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Representative Cases

Federal

Kyle Bermingham v. City of Clermont, et al. (M.D. Fla. 2012):  Action for declaratory and injunctive relief involving the unlawful termination of a police officer for acting in a whistleblowing capacity while raising allegations of ethical and criminal improprieties perpetrated by City’s Police Chief.

Benjamin Gage, et al. v. Sharon Scott, et al. (M.D. Fla. 2011):  Successful defense of allegations of Racketeering and Deceptive Trade Practices involving a real estate land deal.  The matter was resolved with the dismissal of all serious charges, and alternative resolution of the lesser case counts.

Project Golden Spike (2010-2012):  Serving as a senior consultant on constitutional law matters impacting a federal project designed to streamline budgetary oversight authority.  Project is to ultimately be managed through the Office of Management & Budget, and through the oversight of Professor Laurence Tribe.

Bee’s Automotive, et al. v. City of Clermont (M.D. Fla. 2010, 2012):  Action for declaratory and injunctive relief premised upon local government’s suppression of local business owner’s political speech.  Preliminary injunction granted by District Court in March 2010, and case resolved positively in November 2010.  New, subsequent litigation filed, again successfully challenging the constitutionality of the City’s successor ordinance.

United States of American v. Clara Hansen (M.D. Fla. 2010):  Defense of client charged with violations of the Controlled Substances Act for alleged cultivation of marijuana.  Defense strategy premised, in large part, upon challenge to federal jurisdiction under Commerce Clause to homegrown cultivation of marijuana without evidence of any outside distribution.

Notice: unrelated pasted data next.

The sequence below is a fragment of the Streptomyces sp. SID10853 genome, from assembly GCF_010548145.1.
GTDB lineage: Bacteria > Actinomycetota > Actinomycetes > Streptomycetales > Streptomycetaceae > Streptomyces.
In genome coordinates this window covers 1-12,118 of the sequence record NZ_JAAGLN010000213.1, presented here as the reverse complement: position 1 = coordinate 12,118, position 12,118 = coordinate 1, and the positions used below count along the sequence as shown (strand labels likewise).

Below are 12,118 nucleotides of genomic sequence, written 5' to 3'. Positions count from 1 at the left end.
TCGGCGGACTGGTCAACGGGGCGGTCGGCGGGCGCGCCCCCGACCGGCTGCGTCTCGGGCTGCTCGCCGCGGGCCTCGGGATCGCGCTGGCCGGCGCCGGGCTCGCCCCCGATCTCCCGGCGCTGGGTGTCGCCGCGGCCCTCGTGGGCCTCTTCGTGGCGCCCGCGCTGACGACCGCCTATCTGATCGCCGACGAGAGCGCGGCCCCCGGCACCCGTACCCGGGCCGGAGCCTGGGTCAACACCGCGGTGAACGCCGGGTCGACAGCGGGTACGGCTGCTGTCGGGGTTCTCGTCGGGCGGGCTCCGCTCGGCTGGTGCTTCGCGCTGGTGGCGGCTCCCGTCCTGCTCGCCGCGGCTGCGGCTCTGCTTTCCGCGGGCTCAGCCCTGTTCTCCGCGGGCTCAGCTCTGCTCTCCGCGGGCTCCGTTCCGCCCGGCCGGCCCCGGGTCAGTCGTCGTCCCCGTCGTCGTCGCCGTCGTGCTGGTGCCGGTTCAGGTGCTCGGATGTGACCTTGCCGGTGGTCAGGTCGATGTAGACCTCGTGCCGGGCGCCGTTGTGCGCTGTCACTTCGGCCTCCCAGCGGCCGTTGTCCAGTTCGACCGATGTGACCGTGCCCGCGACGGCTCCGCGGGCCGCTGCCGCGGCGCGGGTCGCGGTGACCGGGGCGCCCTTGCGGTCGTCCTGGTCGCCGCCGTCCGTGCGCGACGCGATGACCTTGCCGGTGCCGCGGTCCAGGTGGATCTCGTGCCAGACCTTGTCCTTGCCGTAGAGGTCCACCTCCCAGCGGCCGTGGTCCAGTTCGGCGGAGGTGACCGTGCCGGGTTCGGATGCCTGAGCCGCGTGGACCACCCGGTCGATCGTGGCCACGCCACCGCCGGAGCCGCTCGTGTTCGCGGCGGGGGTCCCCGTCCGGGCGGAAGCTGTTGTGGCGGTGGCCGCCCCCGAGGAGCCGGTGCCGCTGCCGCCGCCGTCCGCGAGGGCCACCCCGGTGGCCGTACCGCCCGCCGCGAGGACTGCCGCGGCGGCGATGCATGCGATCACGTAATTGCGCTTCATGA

New Amsterdam Project Management Humanitarian Foundation v. Laughrin (N.D. Cal. 2009; 9th Cir. 2009): Prosecution of securities fraud case against law firm for complicity and lulling activities pursuant to its clients’ defrauding of plaintiff in the amount of $10 million.  Case involved use of crime-fraud exception, as well as eventual appeal of summary judgment premised upon statute of limitations.

United States of America v. Gerald Green (E.D. Cal. 2008):  Defense of client charged with violations of the Foreign Corrupt Practices Act (FCPA) involving, in part, spirited defense to Government’s efforts to disclose attorney-client confidential communications under the crime-fraud exception.  Other aspects of the case focused specifically upon the required elements of violations under the FCPA.

United States of America v. Karen Fletcher (W.D. Pa. 2006):  Defense of client charged – for the first time since pre-Kaplan v. California – with federal obscenity offenses based upon ‘the written word.’  Case defense included drafting of comprehensive motion to dismiss premised upon the argument that ‘the written word’ could not be deemed obscene under modern standards, and adopting an intensive analysis of historical, literary, grammatical and psychological underpinnings of written works.

Campbell v. National Railroad Passenger Corp. (AMTRAK) (D. D.C. 1999):  Prosecution of class-action, race discrimination case pursuant to 42 U.S.C. § 1981 and Title VII against all three (3) regional sectors of the largest U.S. railroad passenger company, and  involving intensive investigation and motion practice.

Kelvis Rhodes v. Cracker Barrel Old Country Stores (N.D. Ga. 1999):  Prosecution of class-action, race discrimination case versus prominent national restaurant chain alleging systemic violations of 42 U.S.C. § 1981 and Title VII.  Case involved serious motion and deposition practice, and implicated several issues regarding attorney-client privilege and non-profit involvement pursuant to NAACP v. Button and In re Primus.

Burnette v. Cooker Restaurant Corp. (M.D. Fla. 1999):  Prosecution of class action, race discrimination case versus national restaurant chain alleging purposeful, blatant violations of 42 U.S.C. § 1981 and Title VII.  Case entailed intensive motion and deposition practice.

State/Provincial